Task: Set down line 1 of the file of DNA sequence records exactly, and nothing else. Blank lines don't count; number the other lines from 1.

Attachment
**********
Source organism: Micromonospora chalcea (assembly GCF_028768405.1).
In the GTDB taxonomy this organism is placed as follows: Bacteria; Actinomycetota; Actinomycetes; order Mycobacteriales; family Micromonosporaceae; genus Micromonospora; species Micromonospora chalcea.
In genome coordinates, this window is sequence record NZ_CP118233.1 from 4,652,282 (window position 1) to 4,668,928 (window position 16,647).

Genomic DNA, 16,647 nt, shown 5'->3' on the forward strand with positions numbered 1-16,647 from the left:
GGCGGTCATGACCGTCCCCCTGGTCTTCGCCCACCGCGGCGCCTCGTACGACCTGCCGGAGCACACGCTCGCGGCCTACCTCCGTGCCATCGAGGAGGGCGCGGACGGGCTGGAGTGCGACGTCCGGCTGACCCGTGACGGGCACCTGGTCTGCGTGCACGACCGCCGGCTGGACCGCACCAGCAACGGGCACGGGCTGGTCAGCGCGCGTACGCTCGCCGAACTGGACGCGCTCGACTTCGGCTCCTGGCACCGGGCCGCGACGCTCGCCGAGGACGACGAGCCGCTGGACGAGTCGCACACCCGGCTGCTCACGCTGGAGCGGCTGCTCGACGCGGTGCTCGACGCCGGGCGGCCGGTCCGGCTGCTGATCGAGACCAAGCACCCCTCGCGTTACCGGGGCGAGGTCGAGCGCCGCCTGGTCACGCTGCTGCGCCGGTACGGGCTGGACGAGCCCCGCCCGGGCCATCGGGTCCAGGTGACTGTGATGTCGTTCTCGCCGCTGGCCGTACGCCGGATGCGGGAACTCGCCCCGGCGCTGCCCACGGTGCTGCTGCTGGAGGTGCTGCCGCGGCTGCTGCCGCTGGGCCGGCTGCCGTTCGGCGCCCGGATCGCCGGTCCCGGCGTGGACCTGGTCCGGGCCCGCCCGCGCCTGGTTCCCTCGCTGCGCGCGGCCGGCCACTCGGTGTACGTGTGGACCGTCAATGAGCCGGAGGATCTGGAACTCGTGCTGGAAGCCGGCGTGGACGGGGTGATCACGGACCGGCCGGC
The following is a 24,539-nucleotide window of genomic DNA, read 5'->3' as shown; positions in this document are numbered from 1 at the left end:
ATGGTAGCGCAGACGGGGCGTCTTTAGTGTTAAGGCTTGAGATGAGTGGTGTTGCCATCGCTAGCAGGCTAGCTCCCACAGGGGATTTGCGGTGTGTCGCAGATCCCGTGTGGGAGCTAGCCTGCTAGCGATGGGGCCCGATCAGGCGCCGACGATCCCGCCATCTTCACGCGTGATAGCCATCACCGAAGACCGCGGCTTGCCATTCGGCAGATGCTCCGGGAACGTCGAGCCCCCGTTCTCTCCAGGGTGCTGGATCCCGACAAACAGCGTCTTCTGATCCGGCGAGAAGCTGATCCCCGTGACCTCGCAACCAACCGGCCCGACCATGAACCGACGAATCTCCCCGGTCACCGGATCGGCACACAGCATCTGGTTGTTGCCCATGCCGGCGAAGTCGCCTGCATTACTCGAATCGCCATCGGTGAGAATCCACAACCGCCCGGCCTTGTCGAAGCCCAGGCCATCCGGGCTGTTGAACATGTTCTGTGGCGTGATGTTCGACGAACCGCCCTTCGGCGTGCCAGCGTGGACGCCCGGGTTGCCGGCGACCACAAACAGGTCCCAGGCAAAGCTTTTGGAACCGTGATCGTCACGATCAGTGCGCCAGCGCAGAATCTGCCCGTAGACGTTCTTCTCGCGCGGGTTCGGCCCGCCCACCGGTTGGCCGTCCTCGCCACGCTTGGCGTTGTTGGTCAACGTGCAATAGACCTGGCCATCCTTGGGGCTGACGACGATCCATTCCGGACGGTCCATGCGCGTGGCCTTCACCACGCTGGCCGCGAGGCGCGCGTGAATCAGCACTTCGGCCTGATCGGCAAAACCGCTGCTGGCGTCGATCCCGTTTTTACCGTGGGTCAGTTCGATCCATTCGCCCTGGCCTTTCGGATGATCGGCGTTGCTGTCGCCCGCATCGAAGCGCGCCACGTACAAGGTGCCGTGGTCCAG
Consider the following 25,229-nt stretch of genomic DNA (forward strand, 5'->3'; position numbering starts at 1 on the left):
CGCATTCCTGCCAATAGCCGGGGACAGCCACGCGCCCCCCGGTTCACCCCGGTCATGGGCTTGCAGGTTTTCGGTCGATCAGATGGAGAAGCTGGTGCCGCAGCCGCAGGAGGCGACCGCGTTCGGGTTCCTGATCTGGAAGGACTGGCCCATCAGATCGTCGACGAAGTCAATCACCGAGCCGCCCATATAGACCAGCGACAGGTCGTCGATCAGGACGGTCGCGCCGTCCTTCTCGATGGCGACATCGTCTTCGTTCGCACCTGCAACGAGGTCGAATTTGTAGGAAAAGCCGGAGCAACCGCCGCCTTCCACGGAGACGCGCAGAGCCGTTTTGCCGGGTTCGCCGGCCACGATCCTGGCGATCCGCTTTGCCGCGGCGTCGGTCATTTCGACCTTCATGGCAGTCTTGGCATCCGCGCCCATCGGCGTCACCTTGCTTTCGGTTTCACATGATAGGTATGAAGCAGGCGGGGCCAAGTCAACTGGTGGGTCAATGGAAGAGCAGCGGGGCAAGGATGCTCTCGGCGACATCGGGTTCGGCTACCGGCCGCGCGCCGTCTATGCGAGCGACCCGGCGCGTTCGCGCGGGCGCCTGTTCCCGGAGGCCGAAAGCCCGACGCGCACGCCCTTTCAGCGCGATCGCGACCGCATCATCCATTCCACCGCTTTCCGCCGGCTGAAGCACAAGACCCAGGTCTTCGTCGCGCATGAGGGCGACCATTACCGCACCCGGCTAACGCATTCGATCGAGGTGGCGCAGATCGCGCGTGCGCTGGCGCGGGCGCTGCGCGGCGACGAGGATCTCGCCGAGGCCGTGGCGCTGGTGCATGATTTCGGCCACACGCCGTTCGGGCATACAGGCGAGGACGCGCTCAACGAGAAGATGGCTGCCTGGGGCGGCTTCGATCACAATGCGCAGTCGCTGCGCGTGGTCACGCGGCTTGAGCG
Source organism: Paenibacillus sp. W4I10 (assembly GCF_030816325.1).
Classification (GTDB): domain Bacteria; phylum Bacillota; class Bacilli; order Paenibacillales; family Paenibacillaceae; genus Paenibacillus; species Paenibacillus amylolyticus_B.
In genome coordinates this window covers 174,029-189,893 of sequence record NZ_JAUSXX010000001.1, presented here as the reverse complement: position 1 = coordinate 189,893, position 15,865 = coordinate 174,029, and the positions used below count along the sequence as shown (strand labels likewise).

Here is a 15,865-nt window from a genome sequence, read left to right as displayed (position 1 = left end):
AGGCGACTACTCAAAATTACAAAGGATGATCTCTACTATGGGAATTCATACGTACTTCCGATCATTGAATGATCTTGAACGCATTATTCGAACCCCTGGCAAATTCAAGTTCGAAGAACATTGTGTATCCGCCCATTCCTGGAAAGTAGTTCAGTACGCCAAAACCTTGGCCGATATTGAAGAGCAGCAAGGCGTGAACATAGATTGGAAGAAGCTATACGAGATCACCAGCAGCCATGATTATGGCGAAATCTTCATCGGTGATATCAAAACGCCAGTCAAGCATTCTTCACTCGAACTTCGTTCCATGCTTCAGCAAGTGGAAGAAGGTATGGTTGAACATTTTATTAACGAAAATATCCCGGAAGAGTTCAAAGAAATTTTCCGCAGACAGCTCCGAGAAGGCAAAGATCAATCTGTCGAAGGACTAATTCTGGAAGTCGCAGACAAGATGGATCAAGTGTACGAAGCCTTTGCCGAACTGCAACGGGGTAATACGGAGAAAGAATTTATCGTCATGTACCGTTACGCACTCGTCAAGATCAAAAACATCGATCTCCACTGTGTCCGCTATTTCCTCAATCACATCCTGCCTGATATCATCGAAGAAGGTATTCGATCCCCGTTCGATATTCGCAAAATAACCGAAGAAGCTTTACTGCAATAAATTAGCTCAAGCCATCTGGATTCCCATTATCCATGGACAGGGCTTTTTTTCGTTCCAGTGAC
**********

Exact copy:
Source organism: Micromonospora chalcea (assembly GCF_028768405.1).